Here at Oyster we’re all about photos. We like photos of people, pools, property and power outlets. The more photos the better as our goal is to give you a real and ideally complete picture of the hotels we cover. A single photo – while worth a thousand words – will generally show you a small window of about 40° horizontally and 27° vertically. What if we could give you a 360° view of the hotel? A panorama adds a lot of perspective and helps create a better sense of the space. We weren’t sure what the results would be but we decided to purchase a couple Gigapan pano heads and send them out to our photographers and see what we could make of it.
And we made this. Well that’s kind of cool, not very interactive but cool. When looking for some panoramic software we didn’t really have a big list of requirements. We wanted something that would work well and look good. We didn’t want any QuickTime or Java implementations, sticking to Flash and hopefully some in-progress HTML5/js solution. The first program we investigated was Pano2VR. Pano2VR definitely did the job, but when investigating how we might handle UI changes down the line it looked as though we’d have to generate each panorama over again. As an engineer this seemed like a less than ideal solution.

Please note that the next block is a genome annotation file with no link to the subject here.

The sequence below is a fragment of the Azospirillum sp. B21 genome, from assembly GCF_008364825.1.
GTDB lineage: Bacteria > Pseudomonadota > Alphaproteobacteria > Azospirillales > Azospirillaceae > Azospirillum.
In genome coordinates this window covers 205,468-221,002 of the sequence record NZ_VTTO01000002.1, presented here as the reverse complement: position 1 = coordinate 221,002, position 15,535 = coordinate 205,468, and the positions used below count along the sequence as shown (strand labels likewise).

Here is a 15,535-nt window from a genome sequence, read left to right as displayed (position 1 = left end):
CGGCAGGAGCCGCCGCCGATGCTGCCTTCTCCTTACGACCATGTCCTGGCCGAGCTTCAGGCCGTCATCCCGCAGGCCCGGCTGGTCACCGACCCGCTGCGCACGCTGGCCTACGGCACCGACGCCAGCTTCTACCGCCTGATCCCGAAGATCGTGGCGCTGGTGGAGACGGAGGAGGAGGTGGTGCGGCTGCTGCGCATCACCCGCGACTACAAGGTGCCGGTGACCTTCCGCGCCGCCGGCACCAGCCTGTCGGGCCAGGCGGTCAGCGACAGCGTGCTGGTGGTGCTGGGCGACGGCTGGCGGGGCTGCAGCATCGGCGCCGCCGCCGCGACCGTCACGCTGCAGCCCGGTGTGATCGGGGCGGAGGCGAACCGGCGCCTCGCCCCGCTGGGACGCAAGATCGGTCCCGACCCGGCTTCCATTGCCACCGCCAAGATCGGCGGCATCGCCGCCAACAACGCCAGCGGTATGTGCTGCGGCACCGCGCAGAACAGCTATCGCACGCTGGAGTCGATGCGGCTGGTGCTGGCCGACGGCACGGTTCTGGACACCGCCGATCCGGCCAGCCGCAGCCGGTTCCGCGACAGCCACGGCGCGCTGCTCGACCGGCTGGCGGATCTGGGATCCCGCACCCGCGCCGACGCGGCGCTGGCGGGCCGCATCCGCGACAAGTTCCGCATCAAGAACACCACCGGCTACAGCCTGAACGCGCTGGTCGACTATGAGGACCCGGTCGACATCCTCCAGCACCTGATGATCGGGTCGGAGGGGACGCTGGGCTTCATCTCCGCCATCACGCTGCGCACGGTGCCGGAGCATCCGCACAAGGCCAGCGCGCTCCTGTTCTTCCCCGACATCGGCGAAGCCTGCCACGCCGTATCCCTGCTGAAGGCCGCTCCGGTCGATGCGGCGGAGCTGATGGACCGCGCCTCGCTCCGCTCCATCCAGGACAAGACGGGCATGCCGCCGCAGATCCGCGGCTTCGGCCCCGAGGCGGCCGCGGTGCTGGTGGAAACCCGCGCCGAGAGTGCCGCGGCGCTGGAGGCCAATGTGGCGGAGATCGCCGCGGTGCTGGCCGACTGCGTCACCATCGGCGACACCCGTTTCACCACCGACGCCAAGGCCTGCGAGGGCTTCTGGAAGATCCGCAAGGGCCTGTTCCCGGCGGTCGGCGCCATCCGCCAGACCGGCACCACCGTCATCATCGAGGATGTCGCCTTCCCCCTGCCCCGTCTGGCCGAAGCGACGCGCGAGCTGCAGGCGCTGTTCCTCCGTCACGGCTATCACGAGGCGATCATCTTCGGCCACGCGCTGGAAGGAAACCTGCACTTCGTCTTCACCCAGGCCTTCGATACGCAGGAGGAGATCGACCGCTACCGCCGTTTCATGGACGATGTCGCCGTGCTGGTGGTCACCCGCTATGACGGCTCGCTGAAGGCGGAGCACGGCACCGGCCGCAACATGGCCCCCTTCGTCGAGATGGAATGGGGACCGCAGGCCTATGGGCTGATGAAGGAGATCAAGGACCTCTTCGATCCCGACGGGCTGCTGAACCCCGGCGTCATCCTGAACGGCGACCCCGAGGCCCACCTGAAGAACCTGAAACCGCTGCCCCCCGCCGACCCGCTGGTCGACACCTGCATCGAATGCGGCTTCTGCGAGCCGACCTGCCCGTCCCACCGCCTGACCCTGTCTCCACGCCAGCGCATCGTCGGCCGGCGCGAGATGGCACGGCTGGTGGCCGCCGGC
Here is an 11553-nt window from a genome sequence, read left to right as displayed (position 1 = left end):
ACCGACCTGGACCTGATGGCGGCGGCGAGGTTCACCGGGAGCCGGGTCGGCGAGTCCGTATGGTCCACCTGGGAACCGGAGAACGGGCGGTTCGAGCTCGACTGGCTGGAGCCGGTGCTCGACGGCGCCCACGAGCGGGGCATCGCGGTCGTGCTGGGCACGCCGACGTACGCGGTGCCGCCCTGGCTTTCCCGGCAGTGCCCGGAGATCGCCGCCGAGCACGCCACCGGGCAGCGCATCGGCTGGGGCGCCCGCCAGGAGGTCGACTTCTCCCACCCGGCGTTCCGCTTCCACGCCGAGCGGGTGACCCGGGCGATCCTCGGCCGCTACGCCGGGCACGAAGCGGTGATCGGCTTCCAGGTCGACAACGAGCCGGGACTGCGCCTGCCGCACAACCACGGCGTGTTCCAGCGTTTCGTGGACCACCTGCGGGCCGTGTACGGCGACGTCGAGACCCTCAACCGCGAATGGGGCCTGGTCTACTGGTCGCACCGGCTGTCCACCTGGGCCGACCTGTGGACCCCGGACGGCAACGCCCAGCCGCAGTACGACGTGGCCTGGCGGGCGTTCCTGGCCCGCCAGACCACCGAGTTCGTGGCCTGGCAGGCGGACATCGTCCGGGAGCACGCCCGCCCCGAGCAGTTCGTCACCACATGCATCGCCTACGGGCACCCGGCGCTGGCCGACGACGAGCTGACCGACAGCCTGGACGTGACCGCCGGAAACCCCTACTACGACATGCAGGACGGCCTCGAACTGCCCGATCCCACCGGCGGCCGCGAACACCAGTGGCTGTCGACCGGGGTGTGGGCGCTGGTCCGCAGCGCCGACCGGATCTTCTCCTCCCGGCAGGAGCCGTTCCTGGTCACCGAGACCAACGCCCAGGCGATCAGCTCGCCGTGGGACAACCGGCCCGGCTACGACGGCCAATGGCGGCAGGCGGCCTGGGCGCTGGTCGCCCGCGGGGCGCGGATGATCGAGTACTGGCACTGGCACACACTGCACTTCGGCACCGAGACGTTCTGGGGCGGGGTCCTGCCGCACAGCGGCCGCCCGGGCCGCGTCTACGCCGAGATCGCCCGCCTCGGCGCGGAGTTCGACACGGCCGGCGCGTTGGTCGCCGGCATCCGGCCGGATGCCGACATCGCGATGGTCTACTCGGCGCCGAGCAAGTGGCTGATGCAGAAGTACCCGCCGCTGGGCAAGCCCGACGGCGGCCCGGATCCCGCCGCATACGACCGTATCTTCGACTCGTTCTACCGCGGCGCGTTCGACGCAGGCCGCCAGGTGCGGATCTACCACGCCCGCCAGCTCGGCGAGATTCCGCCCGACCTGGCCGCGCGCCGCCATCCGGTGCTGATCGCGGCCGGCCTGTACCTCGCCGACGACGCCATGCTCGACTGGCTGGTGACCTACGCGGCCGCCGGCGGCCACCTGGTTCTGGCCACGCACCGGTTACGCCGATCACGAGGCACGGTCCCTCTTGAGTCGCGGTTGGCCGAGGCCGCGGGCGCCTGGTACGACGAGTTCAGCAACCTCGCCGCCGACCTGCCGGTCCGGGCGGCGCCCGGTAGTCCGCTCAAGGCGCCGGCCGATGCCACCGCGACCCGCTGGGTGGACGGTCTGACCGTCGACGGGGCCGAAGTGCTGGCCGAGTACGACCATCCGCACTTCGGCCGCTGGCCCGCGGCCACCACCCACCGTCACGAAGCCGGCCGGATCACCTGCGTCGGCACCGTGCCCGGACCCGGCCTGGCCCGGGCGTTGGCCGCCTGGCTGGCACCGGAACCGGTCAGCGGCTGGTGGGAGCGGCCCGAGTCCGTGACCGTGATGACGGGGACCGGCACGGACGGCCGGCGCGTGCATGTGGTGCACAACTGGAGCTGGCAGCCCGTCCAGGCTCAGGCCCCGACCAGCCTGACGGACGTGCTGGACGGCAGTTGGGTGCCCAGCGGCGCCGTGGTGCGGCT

While not writing it off I continued to search for panorama software. I came across this website dedicated to panoramas, Panoramas.dk, and the panoramas I was looking at felt smoother. Digging a bit I found out they use krPano. After giving it a guick run-through it became obvious that this was going to be our solution. It ran off a suite of command-line tools and configurable template files, allowing you to separate your UI into an XML file, while packaging up the rest of your panorama into a swf. Now if we decide to change anything in the UI we just have to worry about modifying that one file – perfect!
Taking a look at the pano above you’ll see that we’re almost there. You might’ve noticed a rather visible seam where the left and right ends of the photo meet. Up until now we’d just been working out what panorama software we would use and it was time to get that stitching quality up. The software package that came with Gigapan wasn’t cutting it. Sure we could pass it off to our photo editors to try and do something about it, but the more streamlined this process was the better. GigaPan Stitch was out and AcroPano I found barely usable having to manually set points of similarity between each image as it was added. I did not get far enough to see what a stitch would look like. I finally stumbled upon Microsoft Research Image Composite Editor or MR ICE for short. Not only did ICE get rid of the seam but it also did a far superior job of selecting photos when blending moving objects. If you look closely at the photo below you can see a minivan on the road near the middle of the image that appears to be vanishing, while the ICE stitched photo correctly composites two images without the moving object.